Respiratory Disorders

Respiratory Disorders

Case Study

Asthma is a complicated complication that affects the respiratory system; it is characterized by hyperresponsiveness, bronchoconstriction, and chronic inflammation. The main signs and symptoms of the condition-coughing, wheezing, and dyspnea- are brought about by mucus, edema, and bronchoconstriction (Loerbroks et al., 2016). Among the affected individuals the severity of the disease varies along a range, the typical scenario is the interplay between inflammation of the airway and the clinical symptoms (Lockey & Ledford, 2014). This paper will describe the condition in details touching on the alternative drugs available for treatment, its pathophysiology and possible complications that arise from the situation. Click here to see a custom concept of brain disorders paper.

Homeostasis is simply the maintenance of a constant internal environment in the body, tissue or the cell. The consistent environment is the only one that can support physiological function. The body’s defensive mechanisms thus strive to maintain this environment without any alterations. The body’s immune reaction can tend to overdo things in its bid to keep the constant environment, case in point, asthma. Asthma is a case of the body immunity trying too much to retain the context of the respiratory system as it was. The hyperresponsiveness becomes harmful to the patient (Lockey & Ledford, 2014). Homeostasis is the entry of allergens into the airway when they do get in it initiates defense mechanisms that impede the free flow of air. Click here to see a custom concept of brain disorders paper.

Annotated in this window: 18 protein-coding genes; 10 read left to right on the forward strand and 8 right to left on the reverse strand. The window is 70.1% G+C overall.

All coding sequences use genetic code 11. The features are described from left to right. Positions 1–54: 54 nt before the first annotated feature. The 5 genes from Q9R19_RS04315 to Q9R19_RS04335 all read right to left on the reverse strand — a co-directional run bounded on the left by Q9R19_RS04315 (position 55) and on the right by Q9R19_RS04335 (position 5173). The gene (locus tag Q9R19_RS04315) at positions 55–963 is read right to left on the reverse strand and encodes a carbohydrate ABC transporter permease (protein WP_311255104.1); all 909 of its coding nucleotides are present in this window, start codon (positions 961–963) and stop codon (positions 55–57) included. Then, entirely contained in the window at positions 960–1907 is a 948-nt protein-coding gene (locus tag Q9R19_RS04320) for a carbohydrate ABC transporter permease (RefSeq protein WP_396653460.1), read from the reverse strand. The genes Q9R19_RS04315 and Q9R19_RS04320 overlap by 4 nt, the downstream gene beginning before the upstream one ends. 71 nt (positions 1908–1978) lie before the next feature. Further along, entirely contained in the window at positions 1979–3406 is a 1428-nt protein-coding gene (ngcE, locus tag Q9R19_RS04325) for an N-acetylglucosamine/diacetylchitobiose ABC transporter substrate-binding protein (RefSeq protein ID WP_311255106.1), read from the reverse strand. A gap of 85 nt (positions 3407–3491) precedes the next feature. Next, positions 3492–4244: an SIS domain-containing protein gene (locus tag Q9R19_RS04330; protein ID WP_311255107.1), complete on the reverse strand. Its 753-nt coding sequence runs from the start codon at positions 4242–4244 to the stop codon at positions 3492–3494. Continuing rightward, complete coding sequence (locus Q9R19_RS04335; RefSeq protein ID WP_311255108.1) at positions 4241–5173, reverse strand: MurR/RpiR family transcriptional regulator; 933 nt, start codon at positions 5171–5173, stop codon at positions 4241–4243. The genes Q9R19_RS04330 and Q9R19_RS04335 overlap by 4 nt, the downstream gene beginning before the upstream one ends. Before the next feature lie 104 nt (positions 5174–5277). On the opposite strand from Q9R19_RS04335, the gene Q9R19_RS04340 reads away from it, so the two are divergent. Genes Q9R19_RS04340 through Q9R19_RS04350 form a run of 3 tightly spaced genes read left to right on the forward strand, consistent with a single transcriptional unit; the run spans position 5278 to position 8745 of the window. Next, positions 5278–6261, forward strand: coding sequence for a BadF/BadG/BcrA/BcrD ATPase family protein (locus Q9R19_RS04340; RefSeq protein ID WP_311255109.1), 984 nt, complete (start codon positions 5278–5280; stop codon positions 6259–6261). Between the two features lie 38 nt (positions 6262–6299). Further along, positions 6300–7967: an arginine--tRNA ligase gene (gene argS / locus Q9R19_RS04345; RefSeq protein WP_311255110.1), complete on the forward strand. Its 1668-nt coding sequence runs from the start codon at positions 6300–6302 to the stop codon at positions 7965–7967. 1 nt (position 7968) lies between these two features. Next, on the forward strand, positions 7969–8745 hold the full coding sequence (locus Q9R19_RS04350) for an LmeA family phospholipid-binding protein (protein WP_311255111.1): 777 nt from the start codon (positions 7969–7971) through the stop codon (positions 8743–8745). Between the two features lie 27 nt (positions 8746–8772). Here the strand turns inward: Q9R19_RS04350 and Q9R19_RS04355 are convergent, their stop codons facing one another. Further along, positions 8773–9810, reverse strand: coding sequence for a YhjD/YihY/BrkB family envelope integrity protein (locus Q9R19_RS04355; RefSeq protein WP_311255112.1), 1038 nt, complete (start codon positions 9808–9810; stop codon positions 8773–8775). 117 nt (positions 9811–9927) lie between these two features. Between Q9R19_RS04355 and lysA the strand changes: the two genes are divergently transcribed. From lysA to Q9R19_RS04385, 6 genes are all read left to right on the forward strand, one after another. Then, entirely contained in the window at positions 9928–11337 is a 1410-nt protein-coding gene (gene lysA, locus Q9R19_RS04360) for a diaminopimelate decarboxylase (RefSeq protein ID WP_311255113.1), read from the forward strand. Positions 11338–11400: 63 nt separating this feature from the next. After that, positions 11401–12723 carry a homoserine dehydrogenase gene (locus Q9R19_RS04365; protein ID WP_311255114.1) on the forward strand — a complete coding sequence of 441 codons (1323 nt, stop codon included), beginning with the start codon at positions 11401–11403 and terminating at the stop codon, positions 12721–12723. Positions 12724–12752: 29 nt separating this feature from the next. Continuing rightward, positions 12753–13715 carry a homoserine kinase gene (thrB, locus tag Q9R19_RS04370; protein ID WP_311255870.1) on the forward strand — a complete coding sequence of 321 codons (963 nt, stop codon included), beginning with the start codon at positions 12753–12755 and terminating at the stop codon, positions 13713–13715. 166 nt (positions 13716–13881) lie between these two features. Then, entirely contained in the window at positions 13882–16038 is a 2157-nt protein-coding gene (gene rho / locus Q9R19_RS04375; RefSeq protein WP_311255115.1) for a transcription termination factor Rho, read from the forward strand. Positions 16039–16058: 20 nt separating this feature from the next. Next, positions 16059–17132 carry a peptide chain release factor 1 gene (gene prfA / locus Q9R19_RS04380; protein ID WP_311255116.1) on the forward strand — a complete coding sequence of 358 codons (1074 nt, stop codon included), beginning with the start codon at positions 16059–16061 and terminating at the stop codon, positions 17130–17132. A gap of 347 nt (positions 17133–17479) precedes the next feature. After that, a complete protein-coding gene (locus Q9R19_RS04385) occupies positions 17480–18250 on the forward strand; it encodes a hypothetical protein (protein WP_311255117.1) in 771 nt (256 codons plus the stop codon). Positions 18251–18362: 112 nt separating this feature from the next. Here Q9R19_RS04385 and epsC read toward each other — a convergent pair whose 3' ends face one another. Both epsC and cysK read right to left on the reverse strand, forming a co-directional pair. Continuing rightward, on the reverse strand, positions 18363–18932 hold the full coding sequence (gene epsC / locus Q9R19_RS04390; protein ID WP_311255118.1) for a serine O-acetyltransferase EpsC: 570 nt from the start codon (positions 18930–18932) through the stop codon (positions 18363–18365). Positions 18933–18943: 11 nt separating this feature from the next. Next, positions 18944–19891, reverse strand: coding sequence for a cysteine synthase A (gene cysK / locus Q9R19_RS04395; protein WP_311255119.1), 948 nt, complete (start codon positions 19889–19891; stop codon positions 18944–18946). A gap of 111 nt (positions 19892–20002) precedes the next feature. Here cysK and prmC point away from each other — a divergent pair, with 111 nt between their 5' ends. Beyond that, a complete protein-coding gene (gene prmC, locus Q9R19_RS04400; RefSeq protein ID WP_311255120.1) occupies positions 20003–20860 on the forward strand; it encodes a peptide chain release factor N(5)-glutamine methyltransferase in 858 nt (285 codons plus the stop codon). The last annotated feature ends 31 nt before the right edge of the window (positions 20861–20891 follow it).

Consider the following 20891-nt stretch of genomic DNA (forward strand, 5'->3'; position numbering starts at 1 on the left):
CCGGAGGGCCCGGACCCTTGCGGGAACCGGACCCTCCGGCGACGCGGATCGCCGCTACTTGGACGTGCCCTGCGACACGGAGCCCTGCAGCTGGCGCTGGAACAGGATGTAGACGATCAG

Ciclesonide, fluticasone, beclomethasone and budesonide are some of the inhaled corticosteroids that are available in inhaled form. Among these, beclomethasone is the least potent while fluticasone is the more potent. All the drugs fall under the category of corticosteroid drugs; Corticosteroids are potent anti-inflammatory agents. Despite their potency in reducing the inflammatory process, they come with multiple serious systemic side effects that result from systemic administration of the drugs. The alternative is inhaling the agents into the bronchial pathway significantly diminishes the systemic side effects. Inhaled corticosteroids are very effective in reducing hyperresponsiveness and airway inflammations.